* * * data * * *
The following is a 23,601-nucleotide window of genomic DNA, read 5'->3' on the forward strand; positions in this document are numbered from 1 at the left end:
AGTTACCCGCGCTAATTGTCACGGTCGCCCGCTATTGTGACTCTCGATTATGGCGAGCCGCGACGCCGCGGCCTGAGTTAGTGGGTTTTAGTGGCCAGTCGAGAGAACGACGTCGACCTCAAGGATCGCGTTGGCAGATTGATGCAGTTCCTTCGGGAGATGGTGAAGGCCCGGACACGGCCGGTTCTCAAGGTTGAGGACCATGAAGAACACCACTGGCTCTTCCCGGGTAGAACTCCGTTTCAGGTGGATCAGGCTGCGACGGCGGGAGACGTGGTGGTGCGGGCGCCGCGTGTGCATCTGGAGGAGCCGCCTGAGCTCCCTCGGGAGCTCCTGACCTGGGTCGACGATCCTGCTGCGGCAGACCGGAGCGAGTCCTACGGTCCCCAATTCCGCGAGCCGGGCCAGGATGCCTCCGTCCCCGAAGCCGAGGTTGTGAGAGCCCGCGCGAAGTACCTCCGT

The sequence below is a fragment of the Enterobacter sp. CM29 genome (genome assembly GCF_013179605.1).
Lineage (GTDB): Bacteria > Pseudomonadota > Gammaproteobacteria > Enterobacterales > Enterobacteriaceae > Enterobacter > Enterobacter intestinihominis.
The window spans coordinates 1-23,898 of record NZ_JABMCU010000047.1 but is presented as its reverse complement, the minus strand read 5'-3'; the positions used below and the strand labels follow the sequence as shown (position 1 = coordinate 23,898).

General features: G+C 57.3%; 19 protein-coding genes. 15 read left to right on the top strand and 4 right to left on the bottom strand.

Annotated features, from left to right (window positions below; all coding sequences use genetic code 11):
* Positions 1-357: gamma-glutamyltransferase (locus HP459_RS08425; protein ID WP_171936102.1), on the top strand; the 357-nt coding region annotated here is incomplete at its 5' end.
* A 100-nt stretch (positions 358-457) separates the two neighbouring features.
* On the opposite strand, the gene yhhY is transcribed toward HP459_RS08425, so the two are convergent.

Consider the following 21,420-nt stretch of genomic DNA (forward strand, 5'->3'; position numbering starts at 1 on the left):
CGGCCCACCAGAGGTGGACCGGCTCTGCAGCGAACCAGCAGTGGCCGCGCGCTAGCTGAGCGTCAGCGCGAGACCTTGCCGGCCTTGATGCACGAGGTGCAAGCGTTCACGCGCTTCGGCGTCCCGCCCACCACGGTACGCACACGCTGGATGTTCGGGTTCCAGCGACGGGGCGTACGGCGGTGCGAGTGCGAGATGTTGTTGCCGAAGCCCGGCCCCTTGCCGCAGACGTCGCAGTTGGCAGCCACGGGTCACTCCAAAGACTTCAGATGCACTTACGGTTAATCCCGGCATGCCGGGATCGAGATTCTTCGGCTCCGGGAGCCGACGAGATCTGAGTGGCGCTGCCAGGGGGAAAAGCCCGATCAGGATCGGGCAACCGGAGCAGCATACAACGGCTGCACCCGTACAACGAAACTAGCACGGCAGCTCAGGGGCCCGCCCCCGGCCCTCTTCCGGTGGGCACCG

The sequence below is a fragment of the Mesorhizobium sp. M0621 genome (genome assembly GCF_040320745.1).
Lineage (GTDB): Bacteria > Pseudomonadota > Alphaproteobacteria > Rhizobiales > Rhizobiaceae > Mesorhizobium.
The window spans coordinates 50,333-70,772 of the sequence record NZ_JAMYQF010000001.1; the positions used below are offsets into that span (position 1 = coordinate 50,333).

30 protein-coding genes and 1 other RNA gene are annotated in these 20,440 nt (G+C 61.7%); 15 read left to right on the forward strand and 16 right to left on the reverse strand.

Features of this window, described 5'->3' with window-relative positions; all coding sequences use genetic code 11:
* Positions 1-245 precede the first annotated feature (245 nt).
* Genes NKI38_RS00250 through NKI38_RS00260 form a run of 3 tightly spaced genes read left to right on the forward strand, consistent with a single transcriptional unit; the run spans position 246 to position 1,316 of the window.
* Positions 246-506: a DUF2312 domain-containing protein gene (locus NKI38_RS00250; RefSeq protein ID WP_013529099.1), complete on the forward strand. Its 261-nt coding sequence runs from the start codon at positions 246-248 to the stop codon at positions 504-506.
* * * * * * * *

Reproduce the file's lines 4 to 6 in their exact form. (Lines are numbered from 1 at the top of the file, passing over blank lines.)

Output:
Lineage (GTDB): Bacteria > Pseudomonadota > Gammaproteobacteria > Enterobacterales > Enterobacteriaceae > Enterobacter > Enterobacter intestinihominis.
The window spans coordinates 1-23,898 of record NZ_JABMCU010000047.1 but is presented as its reverse complement, the minus strand read 5'-3'; the positions used below and the strand labels follow the sequence as shown (position 1 = coordinate 23,898).

General features: G+C 57.3%; 19 protein-coding genes. 15 read left to right on the top strand and 4 right to left on the bottom strand.